Have you ever seen an ivory salmon and wondered why that fish is different than the rest?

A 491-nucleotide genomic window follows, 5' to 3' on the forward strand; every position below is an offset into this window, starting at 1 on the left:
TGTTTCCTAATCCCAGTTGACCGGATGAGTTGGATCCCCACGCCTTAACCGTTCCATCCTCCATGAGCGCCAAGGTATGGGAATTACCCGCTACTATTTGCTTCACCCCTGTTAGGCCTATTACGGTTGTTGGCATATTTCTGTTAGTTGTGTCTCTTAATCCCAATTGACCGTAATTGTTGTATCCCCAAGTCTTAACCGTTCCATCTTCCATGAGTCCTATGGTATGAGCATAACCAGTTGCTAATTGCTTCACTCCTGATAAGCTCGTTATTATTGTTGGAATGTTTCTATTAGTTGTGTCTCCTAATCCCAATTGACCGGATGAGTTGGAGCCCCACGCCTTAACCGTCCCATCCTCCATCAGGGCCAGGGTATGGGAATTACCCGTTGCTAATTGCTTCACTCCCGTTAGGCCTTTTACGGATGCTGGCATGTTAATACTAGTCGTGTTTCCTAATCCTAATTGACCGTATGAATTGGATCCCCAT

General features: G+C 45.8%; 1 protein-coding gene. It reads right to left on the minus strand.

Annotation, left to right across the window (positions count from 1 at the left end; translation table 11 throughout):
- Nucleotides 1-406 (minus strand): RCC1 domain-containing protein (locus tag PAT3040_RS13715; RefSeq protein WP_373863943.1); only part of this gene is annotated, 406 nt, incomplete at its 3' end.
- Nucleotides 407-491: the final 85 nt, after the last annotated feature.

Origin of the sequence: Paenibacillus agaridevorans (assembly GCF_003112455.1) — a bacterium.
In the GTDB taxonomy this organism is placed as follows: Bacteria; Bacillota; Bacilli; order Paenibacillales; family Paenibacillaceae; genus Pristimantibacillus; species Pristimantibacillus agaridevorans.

There have been many theories as to how or why this happens; some stories about how their diets are different, that they are bad to eat or that they are a completely different species. However, the Ivory gene only occurs in Chinook Salmon (Oncorhynchus tshawytscha). They are exactly the same fish as the red Chinook. They feed on the same food, swim in the same water and look exactly the same…on the outside. The difference between an ivory and a red salmon is actually the result of an active enzyme that breaks down carotene. Carotene is what makes red salmon red and shrimp or flamingoes pink. Carotene is stored in the meat of normal salmon instead of being broken down. Ivory salmon has an enzyme that breaks down carotene resulting in a white coloured meat. To my knowledge, there is no way of telling whether you have a white or red on your line until you fillet the fish and see the flesh. Ivory or white fleshed salmon occurs naturally and affects about 1 in 20 fish. Some river systems are known to produce more ivory salmon than others but there hasn’t been much research on this. Years ago, many people thought that ivory salon tasted bad or that it is sub-par to red salmon. The meat of an ivory salmon actually contains more oils and has less of a ‘fish taste’. This salmon is becoming more popular in restaurants as a luxury item due to its unique look and taste. If you are so lucky to go home with an ivory salmon, take pride in knowing that you caught one of the best eating and most unique Chinook salmon.